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An old question for Linq 2 Entities. I'm just asking it again, in case someone has came up with the solution.

I want to perform query that does this:

UPDATE dbo.Products WHERE Category = 1 SET Category = 5

And I want to do it with Entity Framework 4.3.1.

This is just an example, I have a tons of records I just want 1 column to change value, nothing else. Loading to DbContext with Where(...).Select(...), changing all elements, and then saving with SaveChanges() does not work well for me.

Should I stick with ExecuteCommand and send direct query as it is written above (of course make it reusable) or is there another nice way to do it from Linq 2 Entities / Fluent.

Thanks!

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can you describe what exactly doesn't work for you or how it does not work ? Maybe sample code of what you tried and how it failed ? –  Joanna Turban May 7 '12 at 19:26
    
There's nothing that's "failed". This is a question about performance, something that I'm not sure is doable with EF. I'm asking for confirmation if I'm right, or there's something I've missed :) –  Barisa Puter May 7 '12 at 20:34

4 Answers 4

What you are describing isnt actually possible with Entity Framework. You have a few options,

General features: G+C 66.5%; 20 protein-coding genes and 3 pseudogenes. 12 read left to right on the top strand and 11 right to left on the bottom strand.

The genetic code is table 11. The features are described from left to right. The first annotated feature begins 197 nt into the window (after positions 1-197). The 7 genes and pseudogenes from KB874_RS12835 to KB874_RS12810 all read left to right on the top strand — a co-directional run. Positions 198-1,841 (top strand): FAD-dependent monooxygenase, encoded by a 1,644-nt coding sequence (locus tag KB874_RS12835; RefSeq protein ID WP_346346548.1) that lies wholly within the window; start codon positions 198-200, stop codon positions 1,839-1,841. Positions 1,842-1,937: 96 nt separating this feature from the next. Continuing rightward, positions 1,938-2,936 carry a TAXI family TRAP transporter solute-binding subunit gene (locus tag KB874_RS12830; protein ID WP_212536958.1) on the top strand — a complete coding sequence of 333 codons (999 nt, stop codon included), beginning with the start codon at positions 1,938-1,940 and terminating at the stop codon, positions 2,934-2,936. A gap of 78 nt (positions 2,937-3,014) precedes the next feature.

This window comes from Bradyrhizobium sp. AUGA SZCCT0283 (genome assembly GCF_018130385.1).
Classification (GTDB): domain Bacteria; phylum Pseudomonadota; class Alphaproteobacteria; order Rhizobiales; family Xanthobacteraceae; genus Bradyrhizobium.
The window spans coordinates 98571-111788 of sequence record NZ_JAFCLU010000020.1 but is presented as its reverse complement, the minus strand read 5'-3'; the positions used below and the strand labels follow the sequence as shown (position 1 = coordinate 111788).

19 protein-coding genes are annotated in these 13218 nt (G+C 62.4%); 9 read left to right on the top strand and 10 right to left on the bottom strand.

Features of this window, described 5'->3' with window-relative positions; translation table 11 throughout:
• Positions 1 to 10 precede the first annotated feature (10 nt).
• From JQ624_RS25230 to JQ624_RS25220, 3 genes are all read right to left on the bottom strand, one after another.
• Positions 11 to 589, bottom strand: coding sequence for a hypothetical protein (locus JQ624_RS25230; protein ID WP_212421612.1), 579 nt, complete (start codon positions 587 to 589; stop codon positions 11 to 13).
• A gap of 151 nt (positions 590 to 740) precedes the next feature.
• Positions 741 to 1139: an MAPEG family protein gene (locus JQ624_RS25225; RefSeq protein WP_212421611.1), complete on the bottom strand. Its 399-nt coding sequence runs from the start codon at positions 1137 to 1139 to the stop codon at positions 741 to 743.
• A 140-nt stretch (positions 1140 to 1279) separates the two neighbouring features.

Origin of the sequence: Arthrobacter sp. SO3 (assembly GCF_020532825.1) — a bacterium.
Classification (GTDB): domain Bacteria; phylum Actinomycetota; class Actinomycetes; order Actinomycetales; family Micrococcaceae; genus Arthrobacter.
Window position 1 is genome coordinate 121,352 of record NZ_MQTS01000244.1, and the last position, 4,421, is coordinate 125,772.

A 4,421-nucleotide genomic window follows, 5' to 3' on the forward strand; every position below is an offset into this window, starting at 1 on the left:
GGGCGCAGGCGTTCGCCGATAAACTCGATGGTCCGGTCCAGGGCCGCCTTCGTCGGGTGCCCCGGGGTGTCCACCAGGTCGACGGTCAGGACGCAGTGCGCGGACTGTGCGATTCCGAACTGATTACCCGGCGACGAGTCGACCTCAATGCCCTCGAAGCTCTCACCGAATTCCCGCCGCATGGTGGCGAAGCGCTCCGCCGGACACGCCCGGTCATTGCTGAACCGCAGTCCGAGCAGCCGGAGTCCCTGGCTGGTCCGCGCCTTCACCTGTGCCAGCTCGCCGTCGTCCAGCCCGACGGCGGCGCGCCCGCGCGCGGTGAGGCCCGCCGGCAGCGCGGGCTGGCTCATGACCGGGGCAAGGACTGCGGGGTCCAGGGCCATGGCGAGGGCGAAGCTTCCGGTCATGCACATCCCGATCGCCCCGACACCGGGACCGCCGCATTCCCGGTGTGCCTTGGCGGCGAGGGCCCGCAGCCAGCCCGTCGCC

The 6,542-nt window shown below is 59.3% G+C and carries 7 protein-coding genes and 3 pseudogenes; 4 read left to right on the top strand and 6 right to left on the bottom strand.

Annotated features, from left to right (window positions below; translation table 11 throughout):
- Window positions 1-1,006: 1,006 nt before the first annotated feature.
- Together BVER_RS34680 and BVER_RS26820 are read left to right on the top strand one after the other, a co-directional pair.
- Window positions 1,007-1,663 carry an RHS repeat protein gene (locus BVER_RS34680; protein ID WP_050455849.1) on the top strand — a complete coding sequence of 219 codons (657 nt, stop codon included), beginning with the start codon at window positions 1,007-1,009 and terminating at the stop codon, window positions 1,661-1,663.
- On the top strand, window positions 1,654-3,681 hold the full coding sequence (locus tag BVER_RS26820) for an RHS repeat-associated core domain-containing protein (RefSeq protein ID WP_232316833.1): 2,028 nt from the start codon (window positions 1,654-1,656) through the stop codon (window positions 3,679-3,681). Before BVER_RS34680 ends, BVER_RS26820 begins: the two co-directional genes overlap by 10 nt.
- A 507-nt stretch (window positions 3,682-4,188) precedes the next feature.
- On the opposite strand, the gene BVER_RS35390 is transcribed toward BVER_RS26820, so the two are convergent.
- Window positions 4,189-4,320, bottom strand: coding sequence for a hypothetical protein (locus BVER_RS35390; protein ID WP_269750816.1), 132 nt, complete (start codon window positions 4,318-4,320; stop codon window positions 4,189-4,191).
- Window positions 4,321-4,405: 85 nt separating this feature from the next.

1. You can write it as a string and execute it via EF with .ExecuteSqlCommand (on the context)
  2. You can use something like Entity Framework Extended (however from what ive seen this doesnt have great performance)
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You can update an entity without first fetching it from db like below

using (var context = new DBContext())
{
    context.YourEntitySet.Attach(yourExistingEntity);

    // Update fields

    context.SaveChanges();
}
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sorry, this isn't a solution for your question, i didn't undestand question well –  Yucel May 7 '12 at 20:13

If you have set-based operations, then SQL is better suited than EF.

So, yes - in this case you should stick with ExecuteCommand.

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I don't know if this suits you but you can try creating a stored procedure that will perform the update and then add that procedure to your model as a function import. Then you can perform the update in a single database call:

using(var dc = new YourDataContext())
{
    dc.UpdateProductsCategory(1, 5);
}

where UpdateProductsCategory would be the name of the imported stored procedure.

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